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Landlord Tenant Law, Long Island, NY

Both tenants and landlords should be aware of the thirty day notice rule in Nassau and Suffolk Counties with respect to holdover proceedings. This is the type of proceeding that is necessary when you wish to evict the tenant, even if rent is current, or the tenant is willing to bring the rent current in court. If there is a Lease, and the rent is current, you will need to prove some other breach of the Lease. In a holdover proceeding, a landlord must first give a thirty day notice to evict stating the grounds for removal. This notice must be served before the 1st of the month in order to give someone notice that they are to leave by the end of that month.  If a notice were served after the first of any given month, it must specify the last day of the following month as the date for the tenant to vacate (be careful if there are 31 days in the following month – the 31st day must be specified). Â

If the tenant does not vacate, there are no self-help remedies. A landlord must then bring a summary proceeding with the landlord tenant court in the jurisdiction of the property. Remember to make an indication of when the thirty day notice was served, and attach an Affidavit of Service to a copy of the Thirty Day Notice, which needs to be brought to court. The Thirty Day Notice should be referenced in the Petition, including the date and manner of service, and the best practice would be to attach the Thirty Day Notice and Affidavit of Service to the Petition. Otherwise, the Petition may be dismissed based on a jurisdictional defect.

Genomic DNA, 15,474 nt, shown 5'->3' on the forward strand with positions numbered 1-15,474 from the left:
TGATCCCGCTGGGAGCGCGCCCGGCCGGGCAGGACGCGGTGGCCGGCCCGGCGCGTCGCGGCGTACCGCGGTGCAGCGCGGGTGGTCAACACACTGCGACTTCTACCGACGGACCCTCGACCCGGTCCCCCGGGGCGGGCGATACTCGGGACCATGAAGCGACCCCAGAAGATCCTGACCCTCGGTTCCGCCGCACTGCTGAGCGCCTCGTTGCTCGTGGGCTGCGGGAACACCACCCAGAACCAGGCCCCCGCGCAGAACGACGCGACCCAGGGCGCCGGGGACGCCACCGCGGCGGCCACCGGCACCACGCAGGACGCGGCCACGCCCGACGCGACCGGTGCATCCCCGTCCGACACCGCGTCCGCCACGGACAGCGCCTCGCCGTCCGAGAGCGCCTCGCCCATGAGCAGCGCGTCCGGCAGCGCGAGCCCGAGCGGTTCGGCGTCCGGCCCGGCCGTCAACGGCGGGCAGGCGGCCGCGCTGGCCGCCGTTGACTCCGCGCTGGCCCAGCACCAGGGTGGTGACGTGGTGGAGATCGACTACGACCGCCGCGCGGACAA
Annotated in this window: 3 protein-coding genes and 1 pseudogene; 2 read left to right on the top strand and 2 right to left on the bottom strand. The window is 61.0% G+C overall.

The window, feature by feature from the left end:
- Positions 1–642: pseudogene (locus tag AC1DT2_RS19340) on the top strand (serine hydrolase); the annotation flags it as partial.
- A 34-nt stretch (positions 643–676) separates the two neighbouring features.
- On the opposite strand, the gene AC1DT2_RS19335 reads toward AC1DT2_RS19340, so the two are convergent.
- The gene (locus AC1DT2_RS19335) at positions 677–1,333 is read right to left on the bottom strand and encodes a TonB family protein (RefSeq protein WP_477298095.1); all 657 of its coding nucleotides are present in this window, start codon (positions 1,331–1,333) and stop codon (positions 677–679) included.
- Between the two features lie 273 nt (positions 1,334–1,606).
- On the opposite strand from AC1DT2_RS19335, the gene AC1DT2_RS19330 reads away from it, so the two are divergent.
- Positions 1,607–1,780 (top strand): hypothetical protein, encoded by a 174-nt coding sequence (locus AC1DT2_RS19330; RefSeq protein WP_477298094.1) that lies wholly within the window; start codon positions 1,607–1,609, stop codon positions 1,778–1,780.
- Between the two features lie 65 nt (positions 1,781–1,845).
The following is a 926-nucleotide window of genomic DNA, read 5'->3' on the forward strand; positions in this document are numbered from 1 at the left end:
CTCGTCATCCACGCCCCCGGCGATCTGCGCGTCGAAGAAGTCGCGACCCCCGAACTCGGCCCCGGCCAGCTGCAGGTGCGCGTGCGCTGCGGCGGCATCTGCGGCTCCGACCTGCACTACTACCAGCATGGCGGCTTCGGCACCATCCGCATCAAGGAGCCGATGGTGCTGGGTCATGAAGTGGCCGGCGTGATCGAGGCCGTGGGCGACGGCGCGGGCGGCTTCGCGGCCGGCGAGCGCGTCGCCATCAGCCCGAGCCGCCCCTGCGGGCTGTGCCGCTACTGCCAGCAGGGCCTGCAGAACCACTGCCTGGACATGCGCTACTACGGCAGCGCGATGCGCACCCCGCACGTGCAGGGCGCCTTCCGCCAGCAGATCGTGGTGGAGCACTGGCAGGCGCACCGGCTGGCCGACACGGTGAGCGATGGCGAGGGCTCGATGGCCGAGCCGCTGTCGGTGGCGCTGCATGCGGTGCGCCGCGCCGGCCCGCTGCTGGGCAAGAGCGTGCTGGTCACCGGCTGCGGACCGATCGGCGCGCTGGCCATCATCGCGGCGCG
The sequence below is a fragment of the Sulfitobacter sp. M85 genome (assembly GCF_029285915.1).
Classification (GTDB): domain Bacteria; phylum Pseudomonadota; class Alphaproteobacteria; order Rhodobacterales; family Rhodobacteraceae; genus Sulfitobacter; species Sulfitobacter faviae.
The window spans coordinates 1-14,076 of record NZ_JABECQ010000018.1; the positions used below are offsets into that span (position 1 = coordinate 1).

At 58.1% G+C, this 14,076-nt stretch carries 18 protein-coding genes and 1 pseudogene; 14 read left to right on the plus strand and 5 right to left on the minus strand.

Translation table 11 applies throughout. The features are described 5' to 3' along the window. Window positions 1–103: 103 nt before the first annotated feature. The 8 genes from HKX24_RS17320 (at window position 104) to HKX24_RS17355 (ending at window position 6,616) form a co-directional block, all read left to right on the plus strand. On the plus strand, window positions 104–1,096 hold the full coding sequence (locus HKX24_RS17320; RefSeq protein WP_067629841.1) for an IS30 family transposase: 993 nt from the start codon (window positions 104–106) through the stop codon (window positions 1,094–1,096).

If a Petition is brought against a tenant for non-payment of rent, and there is a Lease, then the Lease must be consulted to determine if there are any notice requirements, and the manner of service. It would be a good idea to attach the notice and affidavit of service to the Petition.

If a landlord wishes to obtain a Judgment for past due rent on default, in case the tenant does not appear in court, then the tenant must be served personally with the petition. I have also seen at least one judge allow three attempts in giving a Judgment.  Otherwise, the only remedy will be for a warrant of eviction, without a stay, but no money judgment.Â

Cynthia M. Burke, http://www.nyrealtylaw.com

Categories: Real Estate Law